So Hedda did it for him. In 1936, she arranged for him to play summer stock in Maine. Later on, he apparently impressed someone playing a minor role in Romeo and Juliet, because he was signed to his first movie contract soon afterward.
Hollywood, however, was just barely 'whelmed. Going by the stage name of DeWolf Hopper, Jr., he played his first screen role in 1937. Although he did appear in classics such as Knute RockneAll American (1940), and The Maltese Falcon (1941), he also showed up in losers like Women Are Like That (1937), Daredevil Drivers (1938), and Nancy Drew and the Hidden Treasure* (1939). His biggest accomplishment during this period appears to have been as an answer to the Hollywood trivia question: What actor played in the B movie Public Wedding with a then unknown actress who went on to divorce a future president of the United States? (Answer: DeWolf Hopper, Jr. The actress? Jane Wyman.)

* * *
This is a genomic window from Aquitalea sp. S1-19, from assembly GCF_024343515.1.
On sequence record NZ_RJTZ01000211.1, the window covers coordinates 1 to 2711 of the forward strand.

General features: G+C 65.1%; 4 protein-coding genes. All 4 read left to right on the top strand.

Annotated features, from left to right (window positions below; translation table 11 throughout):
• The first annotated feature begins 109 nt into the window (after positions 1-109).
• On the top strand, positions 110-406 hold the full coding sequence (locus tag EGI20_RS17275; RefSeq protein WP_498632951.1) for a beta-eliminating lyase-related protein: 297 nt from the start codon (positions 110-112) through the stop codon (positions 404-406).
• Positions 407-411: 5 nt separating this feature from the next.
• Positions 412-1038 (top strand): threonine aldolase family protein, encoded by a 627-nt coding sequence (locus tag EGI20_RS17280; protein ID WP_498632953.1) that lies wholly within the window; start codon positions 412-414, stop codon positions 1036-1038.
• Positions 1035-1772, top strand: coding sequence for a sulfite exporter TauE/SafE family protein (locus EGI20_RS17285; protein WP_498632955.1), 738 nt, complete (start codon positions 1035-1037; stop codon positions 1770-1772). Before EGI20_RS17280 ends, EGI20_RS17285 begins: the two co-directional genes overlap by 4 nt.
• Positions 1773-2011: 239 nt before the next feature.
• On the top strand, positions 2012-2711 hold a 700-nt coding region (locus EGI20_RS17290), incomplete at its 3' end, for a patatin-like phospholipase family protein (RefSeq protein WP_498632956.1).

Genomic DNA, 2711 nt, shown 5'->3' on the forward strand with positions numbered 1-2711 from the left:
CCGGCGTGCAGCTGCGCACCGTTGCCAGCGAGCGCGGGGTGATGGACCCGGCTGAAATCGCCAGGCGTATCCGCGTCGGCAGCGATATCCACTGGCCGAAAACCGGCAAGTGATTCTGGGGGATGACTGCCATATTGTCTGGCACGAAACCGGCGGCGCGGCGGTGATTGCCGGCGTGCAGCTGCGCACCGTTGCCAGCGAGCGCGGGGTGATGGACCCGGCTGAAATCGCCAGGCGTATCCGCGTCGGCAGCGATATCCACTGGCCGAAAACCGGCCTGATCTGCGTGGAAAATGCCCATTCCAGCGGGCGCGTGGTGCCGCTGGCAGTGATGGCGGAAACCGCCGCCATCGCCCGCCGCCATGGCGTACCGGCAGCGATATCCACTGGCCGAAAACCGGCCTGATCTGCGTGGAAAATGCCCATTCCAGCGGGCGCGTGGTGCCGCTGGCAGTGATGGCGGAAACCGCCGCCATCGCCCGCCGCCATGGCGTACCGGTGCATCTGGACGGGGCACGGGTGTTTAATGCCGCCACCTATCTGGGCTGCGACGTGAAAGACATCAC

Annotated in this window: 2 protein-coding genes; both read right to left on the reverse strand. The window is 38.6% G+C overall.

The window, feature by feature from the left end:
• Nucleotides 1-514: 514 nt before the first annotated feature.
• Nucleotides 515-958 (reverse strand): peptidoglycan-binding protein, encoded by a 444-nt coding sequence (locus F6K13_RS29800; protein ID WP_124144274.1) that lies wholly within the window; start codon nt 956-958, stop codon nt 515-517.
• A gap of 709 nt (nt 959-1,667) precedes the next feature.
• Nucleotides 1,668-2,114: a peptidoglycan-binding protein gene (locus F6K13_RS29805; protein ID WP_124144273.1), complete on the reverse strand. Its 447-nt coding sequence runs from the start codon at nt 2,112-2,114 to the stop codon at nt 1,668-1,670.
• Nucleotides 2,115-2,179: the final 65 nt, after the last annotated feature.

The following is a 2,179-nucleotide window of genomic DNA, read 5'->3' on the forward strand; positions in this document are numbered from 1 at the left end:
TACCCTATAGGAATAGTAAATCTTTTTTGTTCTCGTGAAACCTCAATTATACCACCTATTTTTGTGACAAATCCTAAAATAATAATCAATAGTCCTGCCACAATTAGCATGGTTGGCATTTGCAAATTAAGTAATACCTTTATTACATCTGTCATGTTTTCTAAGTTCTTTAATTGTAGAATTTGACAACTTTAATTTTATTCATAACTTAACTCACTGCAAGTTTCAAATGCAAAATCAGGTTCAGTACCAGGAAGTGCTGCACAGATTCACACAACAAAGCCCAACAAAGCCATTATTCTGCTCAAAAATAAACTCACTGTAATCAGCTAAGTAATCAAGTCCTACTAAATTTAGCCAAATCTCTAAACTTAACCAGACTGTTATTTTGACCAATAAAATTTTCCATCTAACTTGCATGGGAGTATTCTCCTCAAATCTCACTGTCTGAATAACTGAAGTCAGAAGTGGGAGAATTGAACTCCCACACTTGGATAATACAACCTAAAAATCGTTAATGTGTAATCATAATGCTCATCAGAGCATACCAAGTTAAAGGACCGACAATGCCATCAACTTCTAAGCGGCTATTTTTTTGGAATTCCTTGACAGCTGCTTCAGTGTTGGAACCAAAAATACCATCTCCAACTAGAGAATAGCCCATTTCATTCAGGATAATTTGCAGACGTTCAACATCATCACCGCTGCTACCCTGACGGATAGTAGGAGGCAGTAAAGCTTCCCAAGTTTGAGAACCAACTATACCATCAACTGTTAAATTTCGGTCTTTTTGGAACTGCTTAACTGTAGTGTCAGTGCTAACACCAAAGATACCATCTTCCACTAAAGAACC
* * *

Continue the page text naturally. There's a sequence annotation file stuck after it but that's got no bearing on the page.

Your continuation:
This appearance notwithstanding, most of his roles continued to be small. Which is how Hopper preferred them. He was still living at home, so he didn't need the money. It was about this time that Hedda moved from screen star to screen columnist. Even more than before, Bill Hopper felt trapped in the large shadow of Hedda's famous hats.
"I was always conscious that no matter what I did, someone was thinking Hedda had arranged it," Hopper once said. "Half the time she had, too. Producers began asking my agent, 'But how much trouble will Hedda give me?'"
For instance, there was the time he was negotiating a contract at Fox on his own. Hedda found out and called the studio. But the producer turned out to be a rare item; he stood up to her. Goodbye contract at Fox.
* Webmaster's Note: A message from Jackie F. points out that the correct title for the Nancy Drew movie is Nancy Drew and the Hidden Staircase.
|The Perry Mason TV Show Book Copyright © 1987 by Brian Kelleher and Diana Merrill. All rights reserved. Presented here by permission of the copyright holder. Commercial use prohibited. Web page Copyright © 1998 D. M. Brockman. Last edited 30 Mar 2005.|